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Economic Influences on Moral Values

This paper extends standard consumer theory to account for endogenous moral motivation. Building on cognitive dissonance theory, I show how moral values are affected by changes in prices and income. The key insight is that changes in prices and income that lead to higher consumption of an immoral good also affect the moral values held by the consumer so that the good is considered less immoral. A preliminary empirical analysis based on the World Values Survey is consistent with the model's predictions with respect to income.

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Paper provided by Stockholm School of Economics in its series SSE/EFI Working Paper Series in Economics and Finance with number 635.

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Length: 27 pages
Date of creation: 21 Sep 2006
Date of revision: 17 Oct 2007
Publication status: Published in The B.E. Journal of Economic Analysis & Policy (Advances), 2009.
Handle: RePEc:hhs:hastef:0635
Contact details of provider: Postal: The Economic Research Institute, Stockholm School of Economics, P.O. Box 6501, 113 83 Stockholm, Sweden
Phone: +46-(0)8-736 90 00
Fax: +46-(0)8-31 01 57
Web page: http://www.hhs.se/
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  1. Henry Saffer & Frank Chaloupka, 1995. "The Demand for Illicit Drugs," NBER Working Papers 5238, National Bureau of Economic Research, Inc.
  2. James Andreoni & Brian Erard & Jonathan Feinstein, 1998. "Tax Compliance," Journal of Economic Literature, American Economic Association, vol. 36(2), pages 818-860, June.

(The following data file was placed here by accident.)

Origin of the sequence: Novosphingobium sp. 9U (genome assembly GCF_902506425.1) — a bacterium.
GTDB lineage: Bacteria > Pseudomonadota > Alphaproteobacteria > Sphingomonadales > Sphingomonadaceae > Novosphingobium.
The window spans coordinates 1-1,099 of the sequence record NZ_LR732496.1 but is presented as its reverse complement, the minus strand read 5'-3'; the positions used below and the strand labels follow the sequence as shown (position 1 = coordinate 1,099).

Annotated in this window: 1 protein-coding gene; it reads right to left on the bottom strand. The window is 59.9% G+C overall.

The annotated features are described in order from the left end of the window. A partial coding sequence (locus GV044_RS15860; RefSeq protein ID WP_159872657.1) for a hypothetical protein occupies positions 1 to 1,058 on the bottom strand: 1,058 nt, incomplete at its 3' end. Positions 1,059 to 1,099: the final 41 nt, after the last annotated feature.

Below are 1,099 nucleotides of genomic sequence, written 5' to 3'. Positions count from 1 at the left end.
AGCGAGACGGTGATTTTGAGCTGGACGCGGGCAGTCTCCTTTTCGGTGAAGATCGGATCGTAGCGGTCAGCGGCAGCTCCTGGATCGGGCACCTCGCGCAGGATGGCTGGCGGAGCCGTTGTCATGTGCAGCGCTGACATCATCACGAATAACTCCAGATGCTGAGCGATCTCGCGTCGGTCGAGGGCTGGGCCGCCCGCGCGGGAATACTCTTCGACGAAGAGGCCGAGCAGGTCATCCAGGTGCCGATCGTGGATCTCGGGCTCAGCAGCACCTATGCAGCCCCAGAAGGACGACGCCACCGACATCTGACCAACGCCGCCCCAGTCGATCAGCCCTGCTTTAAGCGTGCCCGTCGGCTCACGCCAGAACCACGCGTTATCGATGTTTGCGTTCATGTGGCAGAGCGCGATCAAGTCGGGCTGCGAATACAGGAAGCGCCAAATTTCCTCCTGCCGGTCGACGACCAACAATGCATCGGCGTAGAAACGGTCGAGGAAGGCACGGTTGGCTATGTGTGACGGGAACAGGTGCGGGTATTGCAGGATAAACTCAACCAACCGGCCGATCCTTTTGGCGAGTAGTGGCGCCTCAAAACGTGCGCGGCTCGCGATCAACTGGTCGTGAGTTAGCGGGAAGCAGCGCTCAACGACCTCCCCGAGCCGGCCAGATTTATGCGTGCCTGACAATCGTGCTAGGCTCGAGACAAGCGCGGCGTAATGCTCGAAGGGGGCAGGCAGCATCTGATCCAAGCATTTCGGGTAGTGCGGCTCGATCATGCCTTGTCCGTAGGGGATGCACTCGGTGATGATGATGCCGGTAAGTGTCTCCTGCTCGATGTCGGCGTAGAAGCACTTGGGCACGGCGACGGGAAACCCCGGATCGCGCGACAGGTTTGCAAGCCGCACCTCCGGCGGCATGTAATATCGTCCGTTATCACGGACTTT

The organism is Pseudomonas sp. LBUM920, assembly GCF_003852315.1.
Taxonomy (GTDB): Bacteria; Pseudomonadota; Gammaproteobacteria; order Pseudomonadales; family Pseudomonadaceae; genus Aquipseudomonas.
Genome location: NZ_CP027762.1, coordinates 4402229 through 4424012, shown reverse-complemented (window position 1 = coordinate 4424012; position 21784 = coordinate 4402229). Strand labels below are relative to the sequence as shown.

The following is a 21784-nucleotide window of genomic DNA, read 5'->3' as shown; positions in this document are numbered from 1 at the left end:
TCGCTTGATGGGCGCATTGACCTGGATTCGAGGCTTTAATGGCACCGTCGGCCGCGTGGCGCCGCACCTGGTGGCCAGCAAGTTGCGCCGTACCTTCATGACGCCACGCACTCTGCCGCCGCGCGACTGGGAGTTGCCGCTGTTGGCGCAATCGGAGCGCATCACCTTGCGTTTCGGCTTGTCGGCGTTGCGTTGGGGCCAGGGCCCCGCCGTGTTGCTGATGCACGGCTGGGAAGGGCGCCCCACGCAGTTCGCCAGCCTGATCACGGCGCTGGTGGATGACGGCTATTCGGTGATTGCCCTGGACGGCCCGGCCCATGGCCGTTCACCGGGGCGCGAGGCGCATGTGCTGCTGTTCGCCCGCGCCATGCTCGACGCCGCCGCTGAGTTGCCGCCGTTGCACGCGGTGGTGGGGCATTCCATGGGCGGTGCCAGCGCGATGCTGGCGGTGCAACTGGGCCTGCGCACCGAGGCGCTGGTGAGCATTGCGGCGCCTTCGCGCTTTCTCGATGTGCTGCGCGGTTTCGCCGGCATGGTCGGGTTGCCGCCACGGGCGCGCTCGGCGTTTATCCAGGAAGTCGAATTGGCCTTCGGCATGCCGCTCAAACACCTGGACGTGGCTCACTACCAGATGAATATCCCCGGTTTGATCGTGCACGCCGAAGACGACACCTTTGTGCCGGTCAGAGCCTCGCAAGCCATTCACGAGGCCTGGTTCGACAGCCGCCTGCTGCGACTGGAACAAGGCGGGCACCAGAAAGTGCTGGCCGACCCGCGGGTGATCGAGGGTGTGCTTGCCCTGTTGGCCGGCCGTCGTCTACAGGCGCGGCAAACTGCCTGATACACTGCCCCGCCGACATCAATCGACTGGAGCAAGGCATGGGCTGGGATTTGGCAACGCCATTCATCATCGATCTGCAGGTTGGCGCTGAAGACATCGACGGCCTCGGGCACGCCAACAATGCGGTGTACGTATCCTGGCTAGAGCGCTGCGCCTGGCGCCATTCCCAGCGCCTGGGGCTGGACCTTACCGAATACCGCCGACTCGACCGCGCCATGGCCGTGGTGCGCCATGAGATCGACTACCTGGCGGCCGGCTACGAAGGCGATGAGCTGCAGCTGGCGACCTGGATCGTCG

3. Lindbeck, Assar, 1997. "Incentives and Social Norms in Household Behavior," Seminar Papers 622, Stockholm University, Institute for International Economic Studies.
  4. Roland Benabou & Jean Tirole, 2003. "Intrinsic and Extrinsic Motivation," Review of Economic Studies, Wiley Blackwell, vol. 70(3), pages 489-520, 07.
  5. Roland Bénabou & Jean Tirole, 2005. "Incentives and Prosocial Behavior," NBER Working Papers 11535, National Bureau of Economic Research, Inc.
  6. Linda Babcock & George Loewenstein, 1997. "Explaining Bargaining Impasse: The Role of Self-Serving Biases," Journal of Economic Perspectives, American Economic Association, vol. 11(1), pages 109-126, Winter.
  7. Samuel Bowles, 1998. "Endogenous Preferences: The Cultural Consequences of Markets and Other Economic Institutions," Journal of Economic Literature, American Economic Association, vol. 36(1), pages 75-111, March.
  8. Chaloupka, Frank J. & Warner, Kenneth E., 2000. "The economics of smoking," Handbook of Health Economics, in: A. J. Culyer & J. P. Newhouse (ed.), Handbook of Health Economics, edition 1, volume 1, chapter 29, pages 1539-1627 Elsevier.
  9. James Konow, 2000. "Fair Shares: Accountability and Cognitive Dissonance in Allocation Decisions," American Economic Review, American Economic Association, vol. 90(4), pages 1072-1091, September.
  10. Ellingsen, Tore & Johannesson, Magnus, 2006. "Pride and Prejudice: The Human Side of Incentive Theory," CEPR Discussion Papers 5768, C.E.P.R. Discussion Papers.
  11. Andrei Shleifer, 2004. "Does Competition Destroy Ethical Behavior?," American Economic Review, American Economic Association, vol. 94(2), pages 414-418, May.
  12. Rabin, Matthew, 1994. "Cognitive dissonance and social change," Journal of Economic Behavior & Organization, Elsevier, vol. 23(2), pages 177-194, March.
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